Impressive displays of vibrant autumn hues are expected this year if weather conditions remain consistent over the coming weeks, according to Forestry Commission England.
The warm temperatures, lots of sunshine and spells of rain experienced during the summer, twinned with recent dry, warm early-autumn days and cooler nights is a promising recipe for a spectacular show of seasonal colour in England’s woods and forests.
Unless weather conditions change dramatically, it is anticipated that the colours will peak in the third to fourth week of October and will stay into early November, when native beech and oak will provide the ‘second autumn’ display. Species such as the native spindle and dogwood may already be showing the very early signs of autumn in back gardens across the country. However, the start of the season can be easily mistaken.
Simon Toomer, Director at the Forestry Commission’s National Arboretum at Westonbirt, Gloucestershire, explains:“Many factors contribute to when a tree will change colour and drop its leaves. Conditions like shallow soils and drought can cause trees stress, triggering the leaves to change colour and drop early.
“We think of this as a ‘false autumn’ because at the end of the summer unhealthy trees can easily be mistaken as displaying the early signs of autumn.”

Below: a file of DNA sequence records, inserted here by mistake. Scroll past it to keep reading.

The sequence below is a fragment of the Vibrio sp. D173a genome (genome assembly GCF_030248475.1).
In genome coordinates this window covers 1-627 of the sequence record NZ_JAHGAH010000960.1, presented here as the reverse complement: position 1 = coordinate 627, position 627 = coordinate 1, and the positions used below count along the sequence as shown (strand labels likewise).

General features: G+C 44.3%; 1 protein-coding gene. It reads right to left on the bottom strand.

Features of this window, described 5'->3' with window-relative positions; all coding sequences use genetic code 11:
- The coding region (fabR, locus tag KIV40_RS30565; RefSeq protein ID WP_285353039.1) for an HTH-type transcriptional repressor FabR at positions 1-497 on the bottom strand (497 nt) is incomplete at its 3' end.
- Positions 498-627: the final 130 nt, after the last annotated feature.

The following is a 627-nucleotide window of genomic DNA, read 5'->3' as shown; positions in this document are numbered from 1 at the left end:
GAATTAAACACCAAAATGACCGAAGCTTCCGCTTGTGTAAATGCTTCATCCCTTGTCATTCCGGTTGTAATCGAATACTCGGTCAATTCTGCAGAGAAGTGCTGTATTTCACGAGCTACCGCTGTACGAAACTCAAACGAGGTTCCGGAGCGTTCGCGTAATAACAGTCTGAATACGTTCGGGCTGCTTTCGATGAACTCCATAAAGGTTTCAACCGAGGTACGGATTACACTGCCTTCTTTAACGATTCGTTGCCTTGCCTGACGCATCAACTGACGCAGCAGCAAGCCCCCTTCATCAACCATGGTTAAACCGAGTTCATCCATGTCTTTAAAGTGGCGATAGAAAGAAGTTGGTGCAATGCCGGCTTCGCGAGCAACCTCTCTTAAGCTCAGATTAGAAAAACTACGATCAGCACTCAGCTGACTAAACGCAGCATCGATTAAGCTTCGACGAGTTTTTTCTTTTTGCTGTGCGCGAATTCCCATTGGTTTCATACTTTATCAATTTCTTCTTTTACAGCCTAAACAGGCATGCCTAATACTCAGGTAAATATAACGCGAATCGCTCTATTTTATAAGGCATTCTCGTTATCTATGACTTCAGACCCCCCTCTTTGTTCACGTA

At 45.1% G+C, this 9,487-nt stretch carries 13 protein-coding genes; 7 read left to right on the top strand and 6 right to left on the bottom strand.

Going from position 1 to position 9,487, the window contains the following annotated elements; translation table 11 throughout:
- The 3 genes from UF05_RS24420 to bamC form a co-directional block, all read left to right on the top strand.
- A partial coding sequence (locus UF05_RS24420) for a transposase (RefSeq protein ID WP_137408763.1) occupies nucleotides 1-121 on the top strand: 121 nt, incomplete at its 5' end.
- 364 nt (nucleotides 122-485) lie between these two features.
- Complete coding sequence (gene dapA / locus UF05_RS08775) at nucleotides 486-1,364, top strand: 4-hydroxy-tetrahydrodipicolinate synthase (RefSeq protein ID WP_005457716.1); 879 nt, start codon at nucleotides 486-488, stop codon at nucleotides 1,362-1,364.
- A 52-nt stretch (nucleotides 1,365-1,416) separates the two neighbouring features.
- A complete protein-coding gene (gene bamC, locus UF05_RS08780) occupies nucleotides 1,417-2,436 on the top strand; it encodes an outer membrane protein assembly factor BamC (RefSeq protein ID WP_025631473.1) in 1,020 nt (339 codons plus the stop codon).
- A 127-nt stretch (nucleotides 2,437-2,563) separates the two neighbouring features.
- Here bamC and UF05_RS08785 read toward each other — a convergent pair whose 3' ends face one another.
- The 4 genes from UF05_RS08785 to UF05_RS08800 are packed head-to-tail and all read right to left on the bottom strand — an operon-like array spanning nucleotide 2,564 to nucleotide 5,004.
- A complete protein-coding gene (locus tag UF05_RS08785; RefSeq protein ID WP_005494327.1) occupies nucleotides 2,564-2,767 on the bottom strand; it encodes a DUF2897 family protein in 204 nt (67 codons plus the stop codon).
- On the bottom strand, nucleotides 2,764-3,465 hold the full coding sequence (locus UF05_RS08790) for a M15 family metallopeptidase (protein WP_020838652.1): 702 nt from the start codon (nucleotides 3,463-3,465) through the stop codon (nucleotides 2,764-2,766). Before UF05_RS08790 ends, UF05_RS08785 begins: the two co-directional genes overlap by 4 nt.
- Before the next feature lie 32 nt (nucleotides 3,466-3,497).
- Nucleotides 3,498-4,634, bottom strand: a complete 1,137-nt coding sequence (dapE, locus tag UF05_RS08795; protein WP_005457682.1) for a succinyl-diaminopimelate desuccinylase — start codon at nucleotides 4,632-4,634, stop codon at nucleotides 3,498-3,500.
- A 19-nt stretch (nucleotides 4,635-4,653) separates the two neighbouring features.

Colour change starts to occur as the days become shorter and the evening temperatures are cooler. At this time the green chlorophyll in the leaves starts to disappear, exposing the yellow and orange hues. Sunny weather concentrates the sugar in the leaf which speeds up the appearance of red hues.
Toomer continues: “At the moment it’s all still to play for because the early autumn weather is in our favour to create a vibrant seasonal show. The recent rain and forecast for the coming weeks of warm, dry conditions and some above average temperatures are ideal for maintaining sugar levels so that leaves stay attached to trees for longer and have time to develop their autumnal shades.
“This weather has followed a good summer for England’s trees. We’ve had plenty of sunshine to build up sugar levels in the leaves and promote a colourful autumn. The wet start to August helped to prevent drought and encourage tree growth and the dry weather continuing into September has helped the early stages of colour change.”
During the season, Forestry Commission England is encouraging visitors to woods and forests to document their autumn discoveries by posting images of autumnal colour on social media channels using the hashtag #LeafPeepingUK.
With more than 1,500 forests and woods in England and over half of the population living within six miles of their nearest forest, there are ample opportunities to get out and enjoy the beautiful wash of colour and the crunch of dry foliage underfoot over the autumn months.
For more information on how to experience autumn in a forest near you visit www.forestry.gov.uk/autumn. Follow Forestry Commission England on Twitter with @ForestryCommEng and on Facebook at Forestry Commission Woods and Forests.